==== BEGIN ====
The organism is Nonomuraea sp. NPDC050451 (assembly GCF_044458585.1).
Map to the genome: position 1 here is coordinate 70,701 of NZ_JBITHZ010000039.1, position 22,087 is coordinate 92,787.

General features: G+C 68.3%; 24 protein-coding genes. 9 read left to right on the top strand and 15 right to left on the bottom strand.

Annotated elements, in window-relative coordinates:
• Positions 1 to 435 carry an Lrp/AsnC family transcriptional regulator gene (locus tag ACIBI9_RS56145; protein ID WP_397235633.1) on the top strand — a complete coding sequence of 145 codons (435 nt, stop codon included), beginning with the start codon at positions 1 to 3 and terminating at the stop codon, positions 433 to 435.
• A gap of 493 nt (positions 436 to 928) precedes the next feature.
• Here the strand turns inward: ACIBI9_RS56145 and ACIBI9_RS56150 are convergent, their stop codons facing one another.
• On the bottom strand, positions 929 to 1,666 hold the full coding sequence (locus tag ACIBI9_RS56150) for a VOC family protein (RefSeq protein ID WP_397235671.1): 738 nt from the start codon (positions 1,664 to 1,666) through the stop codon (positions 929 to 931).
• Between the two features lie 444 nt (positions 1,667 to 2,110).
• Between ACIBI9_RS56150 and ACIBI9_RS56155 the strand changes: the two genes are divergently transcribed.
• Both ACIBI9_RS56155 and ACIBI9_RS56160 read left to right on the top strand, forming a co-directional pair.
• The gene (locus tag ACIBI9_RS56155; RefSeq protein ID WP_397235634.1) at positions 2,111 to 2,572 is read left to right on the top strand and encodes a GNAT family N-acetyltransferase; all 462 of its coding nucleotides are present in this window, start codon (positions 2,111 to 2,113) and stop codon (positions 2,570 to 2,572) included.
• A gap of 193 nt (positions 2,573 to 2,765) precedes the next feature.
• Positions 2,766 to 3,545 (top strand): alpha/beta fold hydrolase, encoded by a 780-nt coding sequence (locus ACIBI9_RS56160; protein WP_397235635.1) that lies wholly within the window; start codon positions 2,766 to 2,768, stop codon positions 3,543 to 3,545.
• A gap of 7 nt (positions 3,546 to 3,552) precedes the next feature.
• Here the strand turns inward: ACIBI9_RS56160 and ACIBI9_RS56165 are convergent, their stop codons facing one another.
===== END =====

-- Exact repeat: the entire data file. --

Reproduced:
The organism is Nonomuraea sp. NPDC050451 (assembly GCF_044458585.1).
Map to the genome: position 1 here is coordinate 70,701 of NZ_JBITHZ010000039.1, position 22,087 is coordinate 92,787.

General features: G+C 68.3%; 24 protein-coding genes. 9 read left to right on the top strand and 15 right to left on the bottom strand.

Annotated elements, in window-relative coordinates:
• Positions 1 to 435 carry an Lrp/AsnC family transcriptional regulator gene (locus tag ACIBI9_RS56145; protein ID WP_397235633.1) on the top strand — a complete coding sequence of 145 codons (435 nt, stop codon included), beginning with the start codon at positions 1 to 3 and terminating at the stop codon, positions 433 to 435.
• A gap of 493 nt (positions 436 to 928) precedes the next feature.
• Here the strand turns inward: ACIBI9_RS56145 and ACIBI9_RS56150 are convergent, their stop codons facing one another.
• On the bottom strand, positions 929 to 1,666 hold the full coding sequence (locus tag ACIBI9_RS56150) for a VOC family protein (RefSeq protein ID WP_397235671.1): 738 nt from the start codon (positions 1,664 to 1,666) through the stop codon (positions 929 to 931).
• Between the two features lie 444 nt (positions 1,667 to 2,110).
• Between ACIBI9_RS56150 and ACIBI9_RS56155 the strand changes: the two genes are divergently transcribed.
• Both ACIBI9_RS56155 and ACIBI9_RS56160 read left to right on the top strand, forming a co-directional pair.
• The gene (locus tag ACIBI9_RS56155; RefSeq protein ID WP_397235634.1) at positions 2,111 to 2,572 is read left to right on the top strand and encodes a GNAT family N-acetyltransferase; all 462 of its coding nucleotides are present in this window, start codon (positions 2,111 to 2,113) and stop codon (positions 2,570 to 2,572) included.
• A gap of 193 nt (positions 2,573 to 2,765) precedes the next feature.
• Positions 2,766 to 3,545 (top strand): alpha/beta fold hydrolase, encoded by a 780-nt coding sequence (locus ACIBI9_RS56160; protein WP_397235635.1) that lies wholly within the window; start codon positions 2,766 to 2,768, stop codon positions 3,543 to 3,545.
• A gap of 7 nt (positions 3,546 to 3,552) precedes the next feature.
• Here the strand turns inward: ACIBI9_RS56160 and ACIBI9_RS56165 are convergent, their stop codons facing one another.